Peer Reviewed


Spontaneous Subaponeurotic Fluid Collection

Javed Hussain, MD1-4 • Adam Chow, PA-S5

1Weymouth Pediatrics, Weymouth, Massachusetts
2South Shore Hospital, South Weymouth, Massachusetts
3Boston Children’s Hospital, Boston, Massachusetts
4Harvard Medical School, Boston, Massachusetts
5Tufts University School of Medicine Physician Assistant Program, Boston, Massachusetts

Hussain J, Chow A. Spontaneous subaponeurotic fluid collection. Consultant. 2020;60(11):26-27. doi:10.25270/con.2020.05.00013
Received February 13. Accepted May 6, 2020.

The authors report no relevant financial relationships.

Javed Hussain, MD, Weymouth Pediatrics, 851 Main St, Ste 25, Weymouth, MA 02190 (


A 3-week-old girl was brought to the clinic with a 2-day history of a scalp swelling. There was no history of trauma or scalp manipulation such as combing or massaging. There had been no noticeable change in the size of the swelling or its location since its discovery. The swelling did not seem to be bothering the newborn; she had been feeding, behaving, and sleeping normally. The girl had been born after 35 weeks of gestation and had had a complicated vaginal descent requiring a vacuum extraction. Soon after delivery, she had developed caput succedaneum on the occiput, which had resolved after a few days.

On presentation, she had normal examination findings, except for a small ill-defined swelling approximately 4 to 5 cm in diameter, containing soft, fluctuant fluid, located at the posterior portion of the left parietal bone (Figure 1). There was no evidence of trauma or skin changes.

Figure 1
Figure 1. A subaponeurotic fluid swelling in the region of the posterior portion of the left parietal bone.


A diagnosis of spontaneous subaponeurotic fluid collection (SSFC) was made. Although a radiograph of the skull was suggested, the parents declined the imaging study. The newborn was monitored closely, and the swelling subsided completely after 1 week.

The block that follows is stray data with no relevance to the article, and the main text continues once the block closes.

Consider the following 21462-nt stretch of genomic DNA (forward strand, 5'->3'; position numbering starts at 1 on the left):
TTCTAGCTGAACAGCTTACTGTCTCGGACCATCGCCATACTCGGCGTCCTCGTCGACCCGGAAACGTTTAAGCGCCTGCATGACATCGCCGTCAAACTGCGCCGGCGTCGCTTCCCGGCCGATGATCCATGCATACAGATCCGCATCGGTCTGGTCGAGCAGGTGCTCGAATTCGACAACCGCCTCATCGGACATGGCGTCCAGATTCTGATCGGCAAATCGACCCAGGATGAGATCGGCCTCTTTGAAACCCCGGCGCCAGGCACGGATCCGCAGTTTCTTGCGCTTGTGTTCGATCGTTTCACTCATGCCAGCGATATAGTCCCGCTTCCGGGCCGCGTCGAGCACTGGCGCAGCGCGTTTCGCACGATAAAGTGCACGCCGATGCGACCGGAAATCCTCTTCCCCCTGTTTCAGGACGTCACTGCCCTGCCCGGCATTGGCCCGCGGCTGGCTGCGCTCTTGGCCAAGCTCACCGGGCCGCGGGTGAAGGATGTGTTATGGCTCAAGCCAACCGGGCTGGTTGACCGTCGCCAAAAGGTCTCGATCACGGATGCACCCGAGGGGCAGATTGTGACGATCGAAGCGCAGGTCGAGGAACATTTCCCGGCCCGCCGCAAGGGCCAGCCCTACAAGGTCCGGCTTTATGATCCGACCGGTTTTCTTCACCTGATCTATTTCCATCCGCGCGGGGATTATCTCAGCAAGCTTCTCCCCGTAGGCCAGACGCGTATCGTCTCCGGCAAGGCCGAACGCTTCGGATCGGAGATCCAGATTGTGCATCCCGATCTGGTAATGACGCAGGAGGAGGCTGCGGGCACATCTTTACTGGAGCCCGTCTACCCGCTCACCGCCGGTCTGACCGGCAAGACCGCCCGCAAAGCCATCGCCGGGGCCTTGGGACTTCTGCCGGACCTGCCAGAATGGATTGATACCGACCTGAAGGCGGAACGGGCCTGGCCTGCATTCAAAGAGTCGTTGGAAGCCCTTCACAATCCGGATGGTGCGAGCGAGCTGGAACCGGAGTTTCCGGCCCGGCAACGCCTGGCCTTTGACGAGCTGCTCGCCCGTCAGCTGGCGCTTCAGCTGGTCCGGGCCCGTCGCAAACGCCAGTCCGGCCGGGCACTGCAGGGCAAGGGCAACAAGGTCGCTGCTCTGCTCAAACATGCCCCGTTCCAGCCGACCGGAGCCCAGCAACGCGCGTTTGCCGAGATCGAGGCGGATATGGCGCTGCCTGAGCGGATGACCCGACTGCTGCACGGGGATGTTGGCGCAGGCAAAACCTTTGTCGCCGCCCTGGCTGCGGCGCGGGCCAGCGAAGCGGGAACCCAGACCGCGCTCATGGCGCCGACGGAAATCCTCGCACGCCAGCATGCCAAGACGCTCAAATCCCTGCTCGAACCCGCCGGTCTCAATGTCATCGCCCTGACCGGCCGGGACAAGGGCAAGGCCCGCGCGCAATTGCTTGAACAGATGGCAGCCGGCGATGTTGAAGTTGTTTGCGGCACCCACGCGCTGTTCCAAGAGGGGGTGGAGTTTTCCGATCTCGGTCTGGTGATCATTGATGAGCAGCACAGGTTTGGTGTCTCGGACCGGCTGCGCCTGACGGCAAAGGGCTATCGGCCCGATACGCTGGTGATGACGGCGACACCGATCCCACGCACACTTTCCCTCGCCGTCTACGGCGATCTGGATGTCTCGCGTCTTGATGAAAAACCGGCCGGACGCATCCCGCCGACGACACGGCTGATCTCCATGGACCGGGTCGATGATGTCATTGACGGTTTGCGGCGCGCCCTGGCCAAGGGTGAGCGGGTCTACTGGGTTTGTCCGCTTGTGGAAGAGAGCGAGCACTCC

Discussion. Birth trauma can cause 3 different types of soft tissue injuries to a baby’s head: caput succedaneum, cephalohematoma, and subgaleal hematoma. Newborns developing scalp swellings after the perinatal period are uncommon.

The scalp is divided into 5 layers: the skin, subcutaneous connective tissues, the galea aponeurotica, loose areolar tissue, and periosteum (Figure 2). Subaponeurotic fluid collections occur between the galea aponeurosis and the periosteum. This potential space extends forward to the orbital margins, backward to the nuchal ridge, and laterally to the temporal fascia.

Figure 2
Figure 2. The fluid swelling discovered in the patient was believed to be located between the galea aponeurosis and the periosteum of the scalp. (Illustration by Craig Hacking, BSc [Biomed], MBBS, at


The literature is sparse on SSFC. A few case reports have described cases of SSFC in the neonatal period similar to our patient’s case.1-4 Most of the patients were subjected to either scalp electrode placement, vacuum extraction during the delivery, or both. In one report,2 the authors reviewed the cases of 9 children who presented with SSFC to the Hospital for Sick Children in Toronto, with ages ranging from 5 weeks to 11 months. Six patients had undergone a forceps-assisted or vacuum-assisted delivery. In another case series of 3 children between the ages of 5 and 9 weeks, 2 of whom had been born via caesarean delivery and 1 of whom had been delivered vaginally, scalp electrodes had been placed in all 3 patients, with one patient also requiring  vacuum extraction.1 All 3 patients had received plain skull radiographs while 2 of the patients had undergone additional noncontrast computed tomography scanning. These imaging assessments did not indicate any injury, and the density of the swelling was reported as being similar to that of water. In one report, the swelling had been tapped twice and was found to have been cerebrospinal fluid (CSF).3 All of the cases reported resolution of swelling after 5 to 9 weeks without any sequelae.1-4

Summary. SSFC presenting in the neonatal period is typically a benign, self-limiting condition without any known long-term sequelae. The use of scalp electrodes and vacuum extraction may be predisposing factors. Analysis of SSFC fluid has revealed characteristics consistent with CSF. It is suspected that with the use of vacuum extraction or scalp electrodes, the soft skull develops microfistulas that cause delayed CSF leakage. A conservative approach to treatment is recommended.


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